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Chances of finding COVID-virus ancestor ‘almost nil’

 The virus that causes COVID-19 probably shared an ancestor with bat coronaviruses more recently than scientists had thought. But finding the direct ancestor of SARS-CoV-2 is very unlikely, say researchers.

The full genomes of SARS-CoV-2 and several closely related bat coronaviruses suggest they shared a common ancestor several decades ago. But the viruses are known to swap chunks of RNA with each other, a process called recombination, so each section has its own evolutionary history. In the latest analysis, presented at the 7th World One Health Congress in Singapore on 8 November, scientists compared fragments of coronavirus genomes. The analysis suggests that some sections of bat coronaviruses and SARS-CoV-2 shared a common ancestor as recently as 2016 — just three years before the virus emerged in people in late 2019. The work has not been peer reviewed.

The finding narrows the time between the ancestor of SARS-CoV-2 originating in bats and the virus jumping to people, say researchers. However, it doesn’t explain how SARS-CoV-2’s closest ancestor made this jump — an enduring mystery of the pandemic, which many scientists agree probably involved an intermediary animal.

Direct ancestor

The study highlights how difficult it will be to find the direct ancestor of SARS-CoV-2 in bats, given how often coronaviruses recombine and how much time has passed. The chances of finding a direct ancestor “are almost nil”, says Edward Holmes, an evolutionary virologist at the University of Sydney in Australia. “That ship has sailed.”

SARS-CoV-2’s direct ancestor probably formed from several viruses and has been recombining and mutating in bats ever since, says Joel Wertheim, a molecular epidemiologist at the University of California, San Diego, who contributed to the latest analysis. Sampling bats for coronaviruses could possibly identify viral fragments that are more closely related than those found in known coronaviruses so far, but probably won’t reveal one direct ancestor, he says.

Since the pandemic began, many researchers, particularly in southeast Asia, have been sequencing coronaviruses found in bats and other mammals. They have also sequenced coronaviruses in older tissue samples stored in freezers in the hopes of finding the pandemic virus’s origins. But scientists have struggled to find a progenitor virus for SARS-CoV-2, which has led to speculation that the pandemic was sparked by a virus that accidentally escaped from the Wuhan Institute of Virology, situated in the city where the pandemic started. The laboratory has worked on related coronaviruses.

Viral chunks

More than a dozen viruses closely related to SARS-CoV-2 have been isolated from bats and pangolins so far. To determine their relationship to SARS-CoV-2, researchers often compare their entire genomes, which are about 30,000 nucleotides long. Using this method, they have found that SARS-CoV-2’s closest known relatives are a bat virus found in Laos called BANAL-52, whose genome is 96.8% identical to that of SARS-CoV-2, and a virus called RaTG13, found in Yunnan, southern China, which is 96.1% identical1. The 3–4% difference between their genomes and that of SARS-CoV-2 suggests that there has been about 40–70 years of evolution since these viruses shared a common ancestor2.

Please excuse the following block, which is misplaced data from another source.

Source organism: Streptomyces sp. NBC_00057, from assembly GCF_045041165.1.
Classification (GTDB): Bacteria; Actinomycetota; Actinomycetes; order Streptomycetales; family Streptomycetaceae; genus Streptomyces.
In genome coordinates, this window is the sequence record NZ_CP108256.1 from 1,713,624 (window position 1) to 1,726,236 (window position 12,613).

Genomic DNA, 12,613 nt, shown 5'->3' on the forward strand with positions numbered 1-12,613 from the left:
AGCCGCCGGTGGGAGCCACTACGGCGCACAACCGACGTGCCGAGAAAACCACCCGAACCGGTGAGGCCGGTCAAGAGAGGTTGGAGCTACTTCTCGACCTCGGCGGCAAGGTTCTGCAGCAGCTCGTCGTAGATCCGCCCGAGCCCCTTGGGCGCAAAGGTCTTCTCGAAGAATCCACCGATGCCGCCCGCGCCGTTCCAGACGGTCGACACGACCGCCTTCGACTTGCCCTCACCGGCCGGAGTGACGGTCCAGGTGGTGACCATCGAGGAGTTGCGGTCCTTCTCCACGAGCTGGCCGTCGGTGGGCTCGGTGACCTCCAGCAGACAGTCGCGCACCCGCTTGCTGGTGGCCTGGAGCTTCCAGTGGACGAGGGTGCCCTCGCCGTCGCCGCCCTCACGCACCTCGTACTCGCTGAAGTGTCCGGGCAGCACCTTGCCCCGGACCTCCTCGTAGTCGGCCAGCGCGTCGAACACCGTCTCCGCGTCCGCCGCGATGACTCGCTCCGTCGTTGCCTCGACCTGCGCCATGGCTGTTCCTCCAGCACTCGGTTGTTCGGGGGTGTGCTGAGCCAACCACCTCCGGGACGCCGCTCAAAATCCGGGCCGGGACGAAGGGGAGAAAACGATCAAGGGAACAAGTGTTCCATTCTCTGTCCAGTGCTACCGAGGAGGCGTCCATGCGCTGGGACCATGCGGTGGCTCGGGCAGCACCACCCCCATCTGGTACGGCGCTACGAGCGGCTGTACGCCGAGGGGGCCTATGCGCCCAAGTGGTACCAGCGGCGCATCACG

But researchers say that comparing whole-genome sequences ignores the role of recombination in virus evolution. Some chunks of RNA could be very different from SARS-CoV-2, suggesting they are more distantly related, whereas other fragments that are much more similar imply a closer relationship.

To account for recombination, the researchers compared 18 bat and pangolin viruses closely related to SARS-CoV-2, and spliced them into 27 segments. Each segment — a few hundred to a couple thousand nucleotide sequences long — has a different evolutionary history, says Spyros Lytras, an evolutionary virologist at the University of Glasgow, UK, who presented the work in Singapore. For each segment, the researchers used a larger subset of 167 related viruses to estimate how recently SARS-CoV-2 shared a common ancestor with a bat or animal virus. The work was described in a post on the discussion forum last month, and the co-authors plan on submitting it to a journal early next year.

Years, not decades

The analysis revealed that some segments shared a common ancestor with SARS-CoV-2 just a few years ago. Most of the fragments shared a common ancestor around 2007, but one small chunk, some 250 nucleotides long, could have shared a common ancestor in 2016, and another 550-nucleotide-long fragment in 2015 — only 3–4 years before SARS-CoV-2 emerged in people. The youngest fragments were from bats sampled in Yunnan and Laos. Given the distances these viruses can move with their bat hosts, the analysis suggests that southern China and southeast Asia are hotspots for the ancestors of SARS-CoV-2, says Lytras.

“It’s a clever approach,” says Holmes. “It gives you the purest signal of evolutionary time.” He points out, however, that some fragments were quite short, which makes those estimates less reliable because there are only a limited number of RNA nucleotides to compare.

Source: Nature


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